As the Iraqi invasion of Mosul continues, the Shi’ite militia groups who have proven so controversial in previous attacks have begun to deploy west of the city, aiming to block the escape of any ISIS forces into Syria. The militias see this as the last real fight against ISIS inside Iraq, and are openly talking about heading into Syria next.
While the militias’ involvement in previous captures of major Sunni Arab cities around Iraq has seen them looting, torturing, and killing with reckless abandon, the militias’ ambition to get into Syria once this is wrapped up may mean less are left behind around Mosul to harass the locals.
The sectarian nature of the wars in Iraq and Syria have both led to a spike in recruitment for the Shi’ite militias, with many being deployed around significant religious sites in both countries to protect them from groups like ISIS. For many of them, this has also meant a blurring of the lines between the two wars.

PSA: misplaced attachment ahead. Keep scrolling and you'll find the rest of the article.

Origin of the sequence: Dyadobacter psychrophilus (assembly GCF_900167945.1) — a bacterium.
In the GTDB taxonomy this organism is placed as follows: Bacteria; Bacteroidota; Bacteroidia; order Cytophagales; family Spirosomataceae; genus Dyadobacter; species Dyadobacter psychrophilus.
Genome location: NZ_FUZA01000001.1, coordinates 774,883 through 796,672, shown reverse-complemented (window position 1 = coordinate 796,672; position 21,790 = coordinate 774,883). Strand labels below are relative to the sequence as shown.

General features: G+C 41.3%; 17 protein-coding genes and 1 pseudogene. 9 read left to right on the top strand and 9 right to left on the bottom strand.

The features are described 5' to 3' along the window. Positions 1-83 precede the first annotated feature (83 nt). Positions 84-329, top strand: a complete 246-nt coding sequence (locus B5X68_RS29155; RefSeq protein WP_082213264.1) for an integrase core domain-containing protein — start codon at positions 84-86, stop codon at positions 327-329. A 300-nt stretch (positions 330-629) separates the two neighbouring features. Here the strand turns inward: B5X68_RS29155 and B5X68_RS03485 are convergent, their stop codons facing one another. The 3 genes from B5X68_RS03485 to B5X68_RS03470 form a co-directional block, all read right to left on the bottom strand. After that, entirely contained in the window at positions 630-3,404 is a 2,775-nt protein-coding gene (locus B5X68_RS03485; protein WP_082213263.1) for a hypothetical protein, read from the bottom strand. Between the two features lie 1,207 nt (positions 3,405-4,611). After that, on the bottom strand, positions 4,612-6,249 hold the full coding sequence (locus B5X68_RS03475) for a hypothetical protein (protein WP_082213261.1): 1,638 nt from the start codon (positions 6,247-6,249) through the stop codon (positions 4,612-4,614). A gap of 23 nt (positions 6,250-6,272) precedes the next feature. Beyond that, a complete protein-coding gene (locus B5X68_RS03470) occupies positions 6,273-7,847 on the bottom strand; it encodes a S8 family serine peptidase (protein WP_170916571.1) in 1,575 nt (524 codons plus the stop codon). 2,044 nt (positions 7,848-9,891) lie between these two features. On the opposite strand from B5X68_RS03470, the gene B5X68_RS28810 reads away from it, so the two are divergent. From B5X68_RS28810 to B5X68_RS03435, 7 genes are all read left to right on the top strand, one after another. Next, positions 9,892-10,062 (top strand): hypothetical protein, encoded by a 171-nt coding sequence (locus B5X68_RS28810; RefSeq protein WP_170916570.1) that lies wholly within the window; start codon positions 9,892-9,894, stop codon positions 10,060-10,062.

There remains considerable concern about the impact on the Mosul population of the militias’ presence. This is doubly true because, in “blocking” ISIS escape, they may also end up blocking the escape of the civilian population,. which is unlikely to be welcomed if they flee into Kurdish territory.
That’s also a recurring reality in Iraq’s war, that the Sunni Arab civilians aren’t welcomed into Kurdish or Shi’ite territory, and generally end up having to flee into other ISIS territory for lack of alternatives. With little ISIS territory left, it is unclear where they’ll go.
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